For the first time in Oxnard College’s history, their soccer team won the state championship on December 6, 2015 defeating Evergreen Valley College 2-1 in overtime. It was all team effort according to the goalie who leaped to make a stunning save that helped secure the victory. He told the Ventura Count Star, “”But we stayed together. That’s our motto — ‘Juntos‘ — we stayed together until the very end.” This victory shows how discipline and teamwork can lead to success. Many of these players are first-generation student athletes who come from mixed status families. The team victory reminded me of the Los Jets team that won the North Carolina soccer title. The coach Paul Caudros wrote about this remarkable victor in A Home on the Field.
The college team tile was not Oxnard’s first state soccer title, however. In 1974, Club Anahuac won the state title in the California Soccer League. The Anahuac club was founded in 1961 by brothers Miguel and Jose Perez and held weekend practices at Wilson School field on A Street and Palm Drive. The Oxnard Courier reported that Paul Gutierrez, Daniel Mora and Javier Tella scored 5 goals combined to win and earn a spot in the first division for the 1975 season (6/11/174). The team roster included Javier Urbina, Carlos Castillo, Jose Luis Lomeli, Rosalio Hernandez, Ubaldo Ybarra, Florentino Cabrera, Ramon Arceo, Raymundo Ruiz, Javier Bautista, Jesus Fernandez, Antonio Diaz, and Loreto Delgado. On several occasions Club Anahuac traveled to Tijuana, Mexico to play exhibition matches.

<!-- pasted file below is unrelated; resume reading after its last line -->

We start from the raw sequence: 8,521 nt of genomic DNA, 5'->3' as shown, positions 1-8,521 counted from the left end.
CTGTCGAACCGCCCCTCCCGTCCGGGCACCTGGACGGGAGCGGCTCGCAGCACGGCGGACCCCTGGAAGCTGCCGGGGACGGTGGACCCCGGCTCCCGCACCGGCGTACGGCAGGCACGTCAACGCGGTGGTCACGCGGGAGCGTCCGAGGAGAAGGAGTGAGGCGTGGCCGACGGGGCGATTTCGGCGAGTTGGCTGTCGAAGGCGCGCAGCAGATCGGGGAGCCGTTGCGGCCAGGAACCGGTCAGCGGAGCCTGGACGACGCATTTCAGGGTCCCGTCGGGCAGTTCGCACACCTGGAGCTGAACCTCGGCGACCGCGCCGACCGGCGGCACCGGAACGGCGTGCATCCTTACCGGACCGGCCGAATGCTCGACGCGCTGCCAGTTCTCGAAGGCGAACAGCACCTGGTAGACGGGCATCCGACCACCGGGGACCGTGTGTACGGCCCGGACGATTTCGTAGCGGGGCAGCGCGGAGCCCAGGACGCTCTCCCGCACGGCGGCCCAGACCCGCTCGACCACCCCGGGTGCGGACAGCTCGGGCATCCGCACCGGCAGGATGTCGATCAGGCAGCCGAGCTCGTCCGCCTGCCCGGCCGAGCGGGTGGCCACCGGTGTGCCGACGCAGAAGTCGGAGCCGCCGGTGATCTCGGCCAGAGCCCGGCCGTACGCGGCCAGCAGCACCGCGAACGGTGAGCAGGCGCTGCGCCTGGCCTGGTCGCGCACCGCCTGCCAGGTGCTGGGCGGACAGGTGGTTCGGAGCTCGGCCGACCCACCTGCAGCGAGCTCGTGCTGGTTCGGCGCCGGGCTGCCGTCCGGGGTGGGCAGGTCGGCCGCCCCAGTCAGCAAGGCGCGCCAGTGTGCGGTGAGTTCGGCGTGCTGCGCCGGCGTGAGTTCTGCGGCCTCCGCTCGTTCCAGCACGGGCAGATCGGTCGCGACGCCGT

In 1967, Club Anahuac joined the California Soccer league to play against seven other Latino teams across the state. Considered the first Latino league in Los Angeles, the California Soccer League (also known as La Liga ) was formed on May 5th, 1958 by business owner Jose Capucetti with a first and second division, as well as a women’s and junior sub-division. A native of Guadalajara, Mexico, Capucetti played soccer for many years before forming Club Deportivo Pan Americano on May 19, 1945. Pan Americano was the only Mexican team allowed to join the Greater Los Angeles Soccer League. Latino futbolistas had enough with racial discrimination and tokenism, so they approached Capucetti about forming their own league. To do so, they enlisted the help of La Opinion newspaper sports columnist Alfonso Arias who covered the local soccer scene for over 50 years. “When we first started playing here, people called it a “wetback’ sport, recalled Arias ( LA Times, 12/6/92). The Los Angeles soccer leagues, according to Capucetti “They didn’t want any Mexicans to play,” and “were required to have green cards to play”( LA Times,12/6/92). The citizenship and color line marked the early history of soccer in southern California.
La Liga became one of the largest Latino leagues in the United States producing top-notch players who continued to play in colleges and universities and a few played professional soccer. Club Anahuac and La Liga represents an important part of California’s rich Latino soccer history that needs further research.